Open Air, Low Field Strength, and Positional Magnetic Resonance Imaging (MRI) Units

Number: 0093


Aetna considers magnetic resonance imaging (MRI) medically necessary for appropriate indications without regard to the field strength or configuration of the MRI unit.  Aetna considers intermediate and low field strength MRI units to be an acceptable alternative to standard full strength MRI units.

Aetna considers "open" MRI units of any configuration, including MRI units that allow imaging when standing (Stand-Up MRI) or when sitting, to be an acceptable alternative to standard "closed" MRI units.

Aetna considers repeat MRI scans in different positions (such as flexion, extension, rotation and lateral bending) and when done with and without weight-bearing to be experimental and investigational because of insufficient evidence of this approach.

See also: CPB 0094 - Magnetic Resonance Angiography (MRA) and Magnetic Resonance Venography (MRV)CPB 0105 - Magnetic Resonance Imaging (MRI) of the BreastCPB 0171- MRI of the ExtremitiesCPB 0236 - Magnetic Resonance Imaging (MRI) and Computed Tomography (CT) of the SpineCPB 0384 - Magnetic Resonance Cholangiopancreatography; CPB 0387 - Magnetic Resonance Neurography; CPB 0520 - Magnetic Resonance Imaging of the Cardiovascular System - Cardiac MRI.


Standing MRIs (e.g., The Stand-UpTM  MRI, FONAR, Melville, NY) allows patients to walk in and be scanned while standing.

Standing MRIs are equipped with a system that positions the patient in the magnet and places the anatomy of interest at the center of the magnet gap.  The standing MRI can also rotate a patient from the vertical to the horizontal position so the patient can be scanned lying down.  MRIs have also been developed that can scan patients in a sitting position [Position MRITM (pMRITM )].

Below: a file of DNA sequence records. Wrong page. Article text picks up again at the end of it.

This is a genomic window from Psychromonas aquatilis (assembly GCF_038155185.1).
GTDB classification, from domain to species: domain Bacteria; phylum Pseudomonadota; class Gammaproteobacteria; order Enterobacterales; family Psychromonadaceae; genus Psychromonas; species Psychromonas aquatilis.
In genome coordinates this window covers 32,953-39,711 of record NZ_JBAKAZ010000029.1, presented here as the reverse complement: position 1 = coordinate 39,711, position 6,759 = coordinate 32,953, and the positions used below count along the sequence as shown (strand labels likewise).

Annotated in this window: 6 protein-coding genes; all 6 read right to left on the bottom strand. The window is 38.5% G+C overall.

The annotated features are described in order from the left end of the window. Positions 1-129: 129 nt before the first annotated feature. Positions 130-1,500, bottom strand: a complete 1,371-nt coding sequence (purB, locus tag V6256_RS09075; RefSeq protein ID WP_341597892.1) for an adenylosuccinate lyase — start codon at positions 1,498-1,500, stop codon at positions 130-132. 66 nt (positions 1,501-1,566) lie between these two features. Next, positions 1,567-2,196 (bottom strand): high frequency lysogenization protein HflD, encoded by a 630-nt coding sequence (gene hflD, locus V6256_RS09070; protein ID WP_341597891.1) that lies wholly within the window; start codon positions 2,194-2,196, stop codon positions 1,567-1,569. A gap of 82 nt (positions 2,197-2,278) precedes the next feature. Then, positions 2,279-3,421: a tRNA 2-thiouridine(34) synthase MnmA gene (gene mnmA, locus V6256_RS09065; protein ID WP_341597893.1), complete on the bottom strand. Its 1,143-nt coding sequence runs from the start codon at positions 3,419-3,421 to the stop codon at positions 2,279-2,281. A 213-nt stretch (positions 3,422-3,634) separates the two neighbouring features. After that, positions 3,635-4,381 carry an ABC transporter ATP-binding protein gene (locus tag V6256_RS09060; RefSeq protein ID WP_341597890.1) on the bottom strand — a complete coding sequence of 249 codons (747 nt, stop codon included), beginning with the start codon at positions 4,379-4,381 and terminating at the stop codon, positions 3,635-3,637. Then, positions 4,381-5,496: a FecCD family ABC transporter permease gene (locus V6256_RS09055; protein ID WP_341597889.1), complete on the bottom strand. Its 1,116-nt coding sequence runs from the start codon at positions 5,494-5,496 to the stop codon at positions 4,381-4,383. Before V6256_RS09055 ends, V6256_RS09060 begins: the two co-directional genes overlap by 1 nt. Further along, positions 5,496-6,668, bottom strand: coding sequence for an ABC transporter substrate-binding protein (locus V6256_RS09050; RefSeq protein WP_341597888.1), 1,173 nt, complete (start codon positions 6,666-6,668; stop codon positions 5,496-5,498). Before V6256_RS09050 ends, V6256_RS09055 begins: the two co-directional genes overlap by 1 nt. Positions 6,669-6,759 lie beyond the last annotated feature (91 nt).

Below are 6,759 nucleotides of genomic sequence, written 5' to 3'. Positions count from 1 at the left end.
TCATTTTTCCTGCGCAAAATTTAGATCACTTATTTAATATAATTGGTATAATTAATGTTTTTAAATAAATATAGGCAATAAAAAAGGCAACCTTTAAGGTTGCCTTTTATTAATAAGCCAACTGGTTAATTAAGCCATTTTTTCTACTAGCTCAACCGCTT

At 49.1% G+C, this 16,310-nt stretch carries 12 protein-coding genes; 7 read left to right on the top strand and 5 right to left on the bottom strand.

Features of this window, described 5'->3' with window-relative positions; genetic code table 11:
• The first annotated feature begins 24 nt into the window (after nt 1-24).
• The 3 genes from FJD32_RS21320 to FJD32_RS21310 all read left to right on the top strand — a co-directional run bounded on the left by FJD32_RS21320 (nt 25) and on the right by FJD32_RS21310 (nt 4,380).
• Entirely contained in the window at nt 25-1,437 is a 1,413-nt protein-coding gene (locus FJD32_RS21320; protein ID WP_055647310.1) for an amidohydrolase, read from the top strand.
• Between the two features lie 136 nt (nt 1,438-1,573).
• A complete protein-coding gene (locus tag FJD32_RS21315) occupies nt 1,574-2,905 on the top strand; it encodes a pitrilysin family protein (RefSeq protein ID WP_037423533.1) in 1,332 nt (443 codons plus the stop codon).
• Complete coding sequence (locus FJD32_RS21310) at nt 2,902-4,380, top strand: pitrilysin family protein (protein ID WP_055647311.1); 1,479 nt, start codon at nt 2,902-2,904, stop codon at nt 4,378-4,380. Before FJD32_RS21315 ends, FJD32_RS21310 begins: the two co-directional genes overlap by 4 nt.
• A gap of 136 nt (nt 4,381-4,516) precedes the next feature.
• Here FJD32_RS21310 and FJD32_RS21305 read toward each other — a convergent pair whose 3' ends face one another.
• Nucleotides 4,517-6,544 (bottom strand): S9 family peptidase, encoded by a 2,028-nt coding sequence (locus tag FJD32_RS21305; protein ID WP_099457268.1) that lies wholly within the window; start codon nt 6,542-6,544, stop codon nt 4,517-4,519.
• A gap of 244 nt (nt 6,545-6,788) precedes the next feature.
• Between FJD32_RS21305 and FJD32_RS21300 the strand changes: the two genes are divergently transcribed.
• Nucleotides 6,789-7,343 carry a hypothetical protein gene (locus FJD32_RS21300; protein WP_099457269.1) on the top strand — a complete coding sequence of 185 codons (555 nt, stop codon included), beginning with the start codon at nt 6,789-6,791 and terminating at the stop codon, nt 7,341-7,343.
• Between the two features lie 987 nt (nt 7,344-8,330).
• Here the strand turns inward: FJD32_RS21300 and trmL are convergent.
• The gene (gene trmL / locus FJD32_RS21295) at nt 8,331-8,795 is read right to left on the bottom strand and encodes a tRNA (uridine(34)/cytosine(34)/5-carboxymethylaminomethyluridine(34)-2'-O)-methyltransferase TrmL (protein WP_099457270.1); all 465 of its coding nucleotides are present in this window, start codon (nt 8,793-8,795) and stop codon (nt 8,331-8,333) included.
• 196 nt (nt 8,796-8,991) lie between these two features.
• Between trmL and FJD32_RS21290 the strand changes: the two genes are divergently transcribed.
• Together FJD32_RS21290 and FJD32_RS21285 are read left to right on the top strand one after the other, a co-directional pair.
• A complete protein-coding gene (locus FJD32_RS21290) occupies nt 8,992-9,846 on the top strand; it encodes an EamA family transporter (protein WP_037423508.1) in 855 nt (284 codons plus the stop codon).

The standing MRI and sitting MRI may be an alternative to open MRI for imaging someone with claustrophobia.

Standing MRIs allows the spine, joints and other parts of the body to be imaged in the weight bearing state.  In theory, if one can scan the patient in a load-bearing position, one can more accurately identify the precise source of pain.  The standing MRI can also image someone in various positions (e.g., flexion, extension, rotation, and lateral bending).  Currently, standing radiographs are used to examine patients in the standing position or other positions.

The clinical value of standing MRI or position MRI imaging in various positions (e.g., flexion, extension, rotation and lateral bending) has not been systematically evaluated in clinical studies.  It has not been demonstrated in published prospective clinical studies that performing MRIs in these various positions can consistently detect problems that can not be detected with a standard MRI.

An assessment of standing, weight-bearing, positional, and upright MRIs by the Washington State Department of Labor and Industries (2006) concluded: "There is limited scientific data available on the accuracy and diagnostic utility of standing, upright, weight-bearing or positional MRI.  Well-designed clinical trials are necessary to effectively determine the potential benefits and value of this diagnostic imaging method. . . . Due to the lack of evidence addressing diagnostic accuracy or diagnostic utility, standing, weight-bearing, positional magnetic resonance imaging is considered investigational and experimental".